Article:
I am the child of pacifists (my father was one of the first service members in the state to become a conscientious objector during the Vietnam War, and he and my mother were heavily active in the war’s protests). But, I am also part of a military family. The conflict between these two parts of my family loomed large in much of my young adulthood, and I landed pretty firmly in the pacifist camp. But, as I enter middle age, balancing the two parts of this whole has become a natural part of the complexity of life.
My grandfather was a young radioman in the U.S. Navy serving in the Pacific during World War II. Although it was nothing he ever talked about, it was always there: black and white photos of a young sailor faded to sepia, a newspaper account of narrow escape when his boat was bombed, and nightmares my aunt and uncles heard for decades.
My father in law served as a signalman in the Pacific during WWII, but unlike my grandpa, he told his son stories of his time on the ship.
But, despite this, today is not for them.
My husband is retiring soon from a two-decade career in the Navy. and I am immeasurably proud of his accomplishments and service. His job doesn’t put him on the front lines, but there are times when he is in danger and I get a glimpse of what some military families experience every day of a deployment.
But despite his service, today is not for him.
We live in military housing, and the reminders of deployment and war are everywhere. The parking spots at the store on base designated for families of the fallen are almost always full. In winter neighbors shovel the driveways of those whose spouses are deployed. Each morning I hear the national anthem and taps echo from base, and the children in our neighborhood have moved more times than most adults and often are largely raised by one parent while the other is away.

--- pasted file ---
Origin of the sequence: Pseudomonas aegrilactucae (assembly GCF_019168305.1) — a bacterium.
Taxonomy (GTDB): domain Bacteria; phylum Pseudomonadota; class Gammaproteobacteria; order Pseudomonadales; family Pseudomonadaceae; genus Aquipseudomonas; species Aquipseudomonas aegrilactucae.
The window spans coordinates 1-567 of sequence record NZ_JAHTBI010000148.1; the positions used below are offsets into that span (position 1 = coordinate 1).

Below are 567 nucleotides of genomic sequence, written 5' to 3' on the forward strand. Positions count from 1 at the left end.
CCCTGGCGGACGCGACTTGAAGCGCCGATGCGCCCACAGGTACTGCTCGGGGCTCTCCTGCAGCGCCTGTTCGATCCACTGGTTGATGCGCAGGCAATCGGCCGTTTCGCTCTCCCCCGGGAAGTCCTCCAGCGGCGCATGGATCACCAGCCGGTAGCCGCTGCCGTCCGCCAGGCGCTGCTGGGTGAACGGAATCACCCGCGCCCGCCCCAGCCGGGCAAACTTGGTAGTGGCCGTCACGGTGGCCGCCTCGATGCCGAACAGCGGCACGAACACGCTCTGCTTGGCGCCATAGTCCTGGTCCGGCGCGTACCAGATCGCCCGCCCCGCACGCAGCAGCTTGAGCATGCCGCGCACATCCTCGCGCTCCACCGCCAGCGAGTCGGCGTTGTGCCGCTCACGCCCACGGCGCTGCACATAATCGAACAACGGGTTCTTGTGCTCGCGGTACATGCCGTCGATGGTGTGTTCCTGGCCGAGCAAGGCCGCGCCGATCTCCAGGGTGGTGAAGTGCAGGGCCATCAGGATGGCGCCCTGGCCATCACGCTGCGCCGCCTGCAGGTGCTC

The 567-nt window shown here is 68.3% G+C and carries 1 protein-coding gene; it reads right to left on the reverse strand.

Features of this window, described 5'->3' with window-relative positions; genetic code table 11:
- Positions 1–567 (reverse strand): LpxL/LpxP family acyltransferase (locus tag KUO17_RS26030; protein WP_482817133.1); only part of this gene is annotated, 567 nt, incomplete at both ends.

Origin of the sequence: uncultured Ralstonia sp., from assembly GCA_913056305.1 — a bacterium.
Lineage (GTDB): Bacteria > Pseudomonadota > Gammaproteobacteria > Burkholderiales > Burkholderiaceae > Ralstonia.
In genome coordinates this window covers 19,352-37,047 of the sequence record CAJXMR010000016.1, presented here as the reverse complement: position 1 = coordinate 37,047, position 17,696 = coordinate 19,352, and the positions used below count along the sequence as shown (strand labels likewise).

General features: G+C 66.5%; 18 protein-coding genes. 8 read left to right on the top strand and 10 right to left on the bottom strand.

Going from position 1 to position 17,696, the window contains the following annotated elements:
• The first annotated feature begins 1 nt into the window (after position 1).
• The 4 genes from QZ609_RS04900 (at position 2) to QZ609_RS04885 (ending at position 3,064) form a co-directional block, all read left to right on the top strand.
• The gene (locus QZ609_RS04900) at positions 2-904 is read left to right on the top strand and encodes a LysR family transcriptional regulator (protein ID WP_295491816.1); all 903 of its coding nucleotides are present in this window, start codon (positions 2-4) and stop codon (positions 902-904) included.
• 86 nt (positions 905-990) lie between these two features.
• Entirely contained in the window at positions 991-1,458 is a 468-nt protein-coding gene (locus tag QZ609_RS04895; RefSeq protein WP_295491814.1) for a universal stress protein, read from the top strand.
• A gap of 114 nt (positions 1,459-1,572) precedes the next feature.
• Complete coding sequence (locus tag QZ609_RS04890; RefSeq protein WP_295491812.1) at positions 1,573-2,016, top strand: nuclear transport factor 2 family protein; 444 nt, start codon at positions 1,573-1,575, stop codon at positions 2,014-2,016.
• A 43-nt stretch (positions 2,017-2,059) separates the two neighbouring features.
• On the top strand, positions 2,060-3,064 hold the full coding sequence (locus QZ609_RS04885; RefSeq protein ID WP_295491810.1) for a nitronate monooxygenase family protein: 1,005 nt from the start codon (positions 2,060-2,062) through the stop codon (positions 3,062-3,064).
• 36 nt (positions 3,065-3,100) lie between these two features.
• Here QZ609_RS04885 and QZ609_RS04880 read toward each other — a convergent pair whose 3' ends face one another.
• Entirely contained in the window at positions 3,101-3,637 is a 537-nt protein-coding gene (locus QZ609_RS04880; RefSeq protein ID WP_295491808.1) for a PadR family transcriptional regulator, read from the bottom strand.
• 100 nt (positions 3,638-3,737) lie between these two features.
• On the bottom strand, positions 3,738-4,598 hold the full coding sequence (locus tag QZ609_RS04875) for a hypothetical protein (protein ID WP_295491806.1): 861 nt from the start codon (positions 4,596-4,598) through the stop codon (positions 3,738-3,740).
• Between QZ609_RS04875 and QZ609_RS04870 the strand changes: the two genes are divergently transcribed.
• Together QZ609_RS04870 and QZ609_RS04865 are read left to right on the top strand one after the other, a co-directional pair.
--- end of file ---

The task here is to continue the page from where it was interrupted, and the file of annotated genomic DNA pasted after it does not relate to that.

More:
I am consistently amazed at the courage and strength the children, spouses and service members around me show as they deal with deployments, injury, and separation as if it is just another part of every day life, which is exactly what it is for military families.
Despite all of this, Memorial Day is not for us.
Today the day on which we honor those who have fallen in service of our country.
Military families have a fundamental appreciation of this fact that rises from the knowledge that someone you love deeply has chosen a career that puts them at risk, and has so far survived to come home to you. Whether on deployment or duty in the U.S., service is dangerous and this holiday serves as a reminder of those who have not come home.
The issues of war, our military’s size and actions, and our perspectives and treatment of military members are complicated ones, and though those discussions are important, for me Memorial Day is not the day for that.
We honor those who have died in the course of their service, despite the complicated nature of that service. Honoring them does not glorify war, but instead pays respect to men and women who were willing to put themselves in harms way for their country and died for that willingness.
I have no problem with people spending their day at sales and bbqs, My Grandpa would’ve spent his fishing or at a family picnic. I just hope we pause to remember the men and women who have died in service to their country.
Here are some of my best online sources to that end.
- Final Salute in the Rocky Mountain News includes an award winning photo series, Jim Comes Home
- The Washington Post Faces of the Fallen lists the U.S. service members who died during our current war. The Guardian’s Datablog does the same for British losses.